The attacks on New York City and Washington, DC in September 2001 were an enabling moment that provided an opportunity for U.S. policymakers to pursue ambitious, yet misguided policies intended to remake the region. Although 9/11 marked a period of particularly intense American interest in the Middle East, the United States has been involved in the region since the end of WWII in pursuit of three core interests: the free flow of energy resources from the region, helping to ensure Israeli security, and maintaining American dominance in the service of the first two interests. As a result, U.S. policy in the region has been heavily “securitized.” In turn, the nexus of American politics, media, and popular culture have tended to produce distorted images of the region and the people who live there.
Lost in policies like the “Global War on Terror,” the “Freedom Agenda,” and "Operation Iraqi Freedom" is a region of 21 Arab countries (plus Palestine), Israel, Turkey, and Iran comprising about 400 million people with a long history of cultural and scientific accomplishments, to say nothing of the fact that the region is the birthplace of the three Abrahamic faiths. The Middle East certainly has its problems, including the failure or near failure of several states, but the region is also critical to the global economy in a manifold way. It boasts a strong entrepreneurial spirit, demographic and geographic advantages, as well as enormous potential for tourism.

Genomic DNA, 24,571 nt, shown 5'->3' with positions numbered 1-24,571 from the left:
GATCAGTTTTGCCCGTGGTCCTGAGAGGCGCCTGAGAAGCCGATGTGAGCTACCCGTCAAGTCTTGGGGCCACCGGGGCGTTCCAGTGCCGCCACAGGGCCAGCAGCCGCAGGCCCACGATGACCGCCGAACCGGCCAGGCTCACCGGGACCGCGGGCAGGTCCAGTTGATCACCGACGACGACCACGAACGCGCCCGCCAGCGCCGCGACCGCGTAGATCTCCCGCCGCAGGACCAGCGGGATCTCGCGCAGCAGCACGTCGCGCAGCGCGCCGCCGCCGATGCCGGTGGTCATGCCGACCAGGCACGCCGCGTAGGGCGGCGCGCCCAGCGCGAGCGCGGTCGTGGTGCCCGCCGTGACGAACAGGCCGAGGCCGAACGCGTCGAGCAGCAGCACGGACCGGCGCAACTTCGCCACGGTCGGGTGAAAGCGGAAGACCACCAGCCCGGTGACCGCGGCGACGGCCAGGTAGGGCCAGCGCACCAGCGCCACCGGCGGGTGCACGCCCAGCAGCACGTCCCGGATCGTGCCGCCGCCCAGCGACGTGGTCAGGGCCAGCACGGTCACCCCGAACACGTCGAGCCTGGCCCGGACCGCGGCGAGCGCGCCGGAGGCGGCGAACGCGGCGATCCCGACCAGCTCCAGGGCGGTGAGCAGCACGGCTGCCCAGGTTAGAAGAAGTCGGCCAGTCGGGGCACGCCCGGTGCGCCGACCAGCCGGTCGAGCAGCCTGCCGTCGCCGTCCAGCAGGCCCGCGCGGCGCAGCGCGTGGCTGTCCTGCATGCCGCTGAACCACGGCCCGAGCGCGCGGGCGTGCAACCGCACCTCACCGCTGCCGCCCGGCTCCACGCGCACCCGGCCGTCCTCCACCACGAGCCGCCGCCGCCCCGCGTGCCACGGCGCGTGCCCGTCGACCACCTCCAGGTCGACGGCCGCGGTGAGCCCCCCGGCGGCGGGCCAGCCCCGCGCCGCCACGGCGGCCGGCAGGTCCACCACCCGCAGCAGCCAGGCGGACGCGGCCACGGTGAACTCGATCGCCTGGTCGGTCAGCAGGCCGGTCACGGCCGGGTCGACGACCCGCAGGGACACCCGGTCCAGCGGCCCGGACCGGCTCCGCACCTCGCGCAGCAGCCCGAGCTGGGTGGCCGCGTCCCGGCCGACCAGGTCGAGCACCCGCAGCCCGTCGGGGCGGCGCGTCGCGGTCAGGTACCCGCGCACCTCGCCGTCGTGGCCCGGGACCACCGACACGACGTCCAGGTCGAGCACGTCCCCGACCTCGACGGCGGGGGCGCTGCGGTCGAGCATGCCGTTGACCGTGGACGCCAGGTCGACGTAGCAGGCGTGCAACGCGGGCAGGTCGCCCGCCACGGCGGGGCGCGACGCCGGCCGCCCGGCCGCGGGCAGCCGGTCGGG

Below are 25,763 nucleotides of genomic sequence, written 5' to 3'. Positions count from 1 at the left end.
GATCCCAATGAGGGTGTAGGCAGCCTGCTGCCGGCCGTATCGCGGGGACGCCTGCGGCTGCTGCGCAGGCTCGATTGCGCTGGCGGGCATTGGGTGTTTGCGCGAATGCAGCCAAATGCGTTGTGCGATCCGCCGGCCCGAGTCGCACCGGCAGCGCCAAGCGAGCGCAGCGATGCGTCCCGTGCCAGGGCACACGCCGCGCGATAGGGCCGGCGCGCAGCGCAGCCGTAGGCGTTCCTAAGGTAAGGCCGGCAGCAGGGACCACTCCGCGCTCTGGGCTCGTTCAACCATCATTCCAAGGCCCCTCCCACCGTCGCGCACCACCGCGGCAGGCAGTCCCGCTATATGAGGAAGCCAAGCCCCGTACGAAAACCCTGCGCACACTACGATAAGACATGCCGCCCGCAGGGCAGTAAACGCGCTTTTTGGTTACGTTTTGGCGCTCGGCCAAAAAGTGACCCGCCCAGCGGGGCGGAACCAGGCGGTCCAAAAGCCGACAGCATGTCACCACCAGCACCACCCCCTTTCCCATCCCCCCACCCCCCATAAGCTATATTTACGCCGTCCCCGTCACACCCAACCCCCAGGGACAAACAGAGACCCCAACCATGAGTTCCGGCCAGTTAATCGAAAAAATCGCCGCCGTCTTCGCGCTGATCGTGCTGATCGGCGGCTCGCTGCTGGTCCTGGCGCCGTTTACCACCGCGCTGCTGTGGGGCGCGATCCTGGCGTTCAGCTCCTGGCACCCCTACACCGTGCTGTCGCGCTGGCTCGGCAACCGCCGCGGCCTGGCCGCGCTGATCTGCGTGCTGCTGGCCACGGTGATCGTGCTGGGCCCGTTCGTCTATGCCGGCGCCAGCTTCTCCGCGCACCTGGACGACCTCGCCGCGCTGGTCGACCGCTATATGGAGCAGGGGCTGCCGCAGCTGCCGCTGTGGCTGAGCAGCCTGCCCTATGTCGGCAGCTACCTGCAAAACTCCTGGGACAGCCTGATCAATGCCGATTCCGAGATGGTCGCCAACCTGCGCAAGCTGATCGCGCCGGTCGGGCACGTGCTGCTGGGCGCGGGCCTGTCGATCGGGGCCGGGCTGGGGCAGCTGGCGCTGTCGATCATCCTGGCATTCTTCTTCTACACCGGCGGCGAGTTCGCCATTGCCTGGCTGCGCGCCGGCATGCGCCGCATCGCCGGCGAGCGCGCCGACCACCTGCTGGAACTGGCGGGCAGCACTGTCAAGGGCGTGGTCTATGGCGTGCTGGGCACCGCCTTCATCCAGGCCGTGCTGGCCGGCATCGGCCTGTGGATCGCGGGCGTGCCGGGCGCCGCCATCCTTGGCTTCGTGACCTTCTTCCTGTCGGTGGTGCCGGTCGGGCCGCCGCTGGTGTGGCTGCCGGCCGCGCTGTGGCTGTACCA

The objectives of the course are threefold:
1) To provide an overview of the history and politics of the region.
2) To understand how the Middle East fits within the global economy.
3) To examine several case studies from two dynamic regional economies: the United Arab Emirates and Israel.
Faculty and advisor bios
Steven A. Cook is Eni Enrico Mattei senior fellow for Middle East and Africa studies and director of the International Affairs Fellowship for Tenured International Relations Scholars at the Council on Foreign Relations (CFR). He is an expert on Arab and Turkish politics as well as U.S.-Middle East policy. Cook is the author of "False Dawn: Protest, Democracy, and Violence in the New Middle East; The Struggle for Egypt: From Nasser to Tahrir Square," which won the 2012 gold medal from the Washington Institute for "Near East Policy; and Ruling but Not Governing: The Military and Political Development in Egypt, Algeria, and Turkey." Oxford University Press is publishing his next book, "The End Of Ambition: America’s Past, Present, and Future in the Middle East in 2022."
Debbie Kraus is the director of global study programs at the Kellogg School of Management. Her team is responsible for Kellogg's global experiences across all degree programs (including the Global Initiatives in Management program). Prior to her time in global programs, Debbie spent three years in Kellogg’s student affairs department, managing the exchange program and on-campus housing. She has also been involved with Kellogg’s ACE program for nine years, an experience that has allowed her to learn from and make connections with international Kellogg students from around the world. Through her roles at Kellogg, Debbie has been fortunate enough to travel to Brazil, Switzerland, Spain, France and the U.K. Debbie holds a B.S. in communications from Northwestern University and an M.A. in history from Indiana University.